Conservation of Bees Is Different Than the Conservation of Birds
Volume 25 Issue 3, Summer 2020
by Sam Droege, native bee expert and biologist at the USGS Patuxent Wildlife Research Center.
We know birds, we watch them, we tally them, we feed them, we keep them. They are protected by federal laws because they migrate across state and international boundaries. They were the among the first group of animals we studied and tried to conserve when we realized that, left unregulated and unprotected, birds were going extinct. No surprise that now we have many bird conservation laws, more conservation studies, and parks and refuges are set up to preserve these species. From a bird angle, this means that we target the preservation of natural habitats and basically dial the vegetation from grassland to forest depending on what species we want to benefit. There is nuance, but most of the time it is about the plant structure of an area, not about the plant species in that area.
Ah, but for bees (our 450-plus native species, that is) it is all about the plant species, not the plant structure. Furthermore the only part of the plant bees really care about are flowers — specifically the pollen of those flowers. Why is that? It’s about their babies. You see, many bee species only provide pollen to their young from a limited taxonomic group of plants. If those plants are not there, those bees are not there. They are that picky, and the very varied chemical composition (both nutritionally and in terms of distasteful — or poisonous! — compounds) of our plants reflects those choices. An example of this is Spring Beauty (Claytonia virginica), with its pink pollen, which is the plant needed by the Andrena erigeniae bee.
So, in its most compressed form, we must all realize that which blooming plants live on the forest floor, populate our wetlands, live in hedgerows, survive in lawns, live in old fields, and that we plant are critical. You cannot simply seed clover and congratulate yourself. Actions can be as simple as:
- Planting/encouraging a wide variety of native plants.
- Eliminating/discouraging invasive plants (they attract, but rarely support, native bees).
- Shifting toward maintaining open landscapes instead of planting trees on all of them.
- Greatly reducing deer herds.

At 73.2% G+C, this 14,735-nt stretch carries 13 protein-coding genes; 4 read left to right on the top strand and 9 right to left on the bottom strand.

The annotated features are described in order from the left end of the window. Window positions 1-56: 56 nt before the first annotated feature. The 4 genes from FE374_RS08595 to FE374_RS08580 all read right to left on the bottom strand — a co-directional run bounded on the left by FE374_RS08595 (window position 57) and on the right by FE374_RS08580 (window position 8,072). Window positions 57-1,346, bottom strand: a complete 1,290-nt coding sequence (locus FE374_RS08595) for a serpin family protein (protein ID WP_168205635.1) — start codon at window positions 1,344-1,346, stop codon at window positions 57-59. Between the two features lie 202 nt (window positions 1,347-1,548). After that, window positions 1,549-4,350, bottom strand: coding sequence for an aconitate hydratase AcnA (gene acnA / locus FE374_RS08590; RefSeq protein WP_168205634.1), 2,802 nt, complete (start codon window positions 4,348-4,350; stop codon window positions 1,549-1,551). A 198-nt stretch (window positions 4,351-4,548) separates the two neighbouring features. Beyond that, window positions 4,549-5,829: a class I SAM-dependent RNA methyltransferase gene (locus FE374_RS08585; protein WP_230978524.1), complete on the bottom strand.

- Choosing plants to use/encourage first from this list.
- Shifting from lawns to curated landscapes of native plants.
Do it, friends.
“With non-native plants you can get a lot of bees coming to a number of different kinds of plants, but think of these plants as bird feeders for the crow and sparrow bees. So if you put a bird feeder in the middle of the city, you get lots of birds but you are not getting flamingos, warblers, and shearwaters, you’re getting crows, chickadees… the things that don’t need our help, but the things we love having around.”
– Sam Droege
Best Plant Genera for Native Bee Specialists in the Mid-Atlantic
Plant Genera Native Bees
Solidago, Goldenrods 35 species
Symphyotrichum, Asters 32 species
Viola, Violets 26 species
Helianthus, Sunflowers 18 species
Oenothera, Evening primrose 17 species
Salix, Willows 16 species
The Andrena nida bee feeds its young only willow pollen. Willow trees have more bee specialists than almost any other plant on the continent.
Look for Deerberry and the Lyonia species of plants, like Maleberry and Staggerbush, to see their bee specialists – Melitta eickworti, M. melittoides, and Panurginus atramontensis.
A list of specialist bees of the Mid-Atlantic and Northeastern United States: http://jarrodfowler.com/specialist_bees.html
Look at the photos of the USGS Bee Inventory and Monitoring Lab Flickr Page: http://www.flickr.com/photos/usgsbiml
USGS Bee Inventory and Monitoring Lab (BIML) Facebook page: https://www.facebook.com/groups/usgsbiml/
Connect with Sam Droege at the U.S. Geological Survey: https://www.usgs.gov/staff-profiles/sam-droege
List of native plants for native bees from Loudoun Wildlife Conservancy, click here.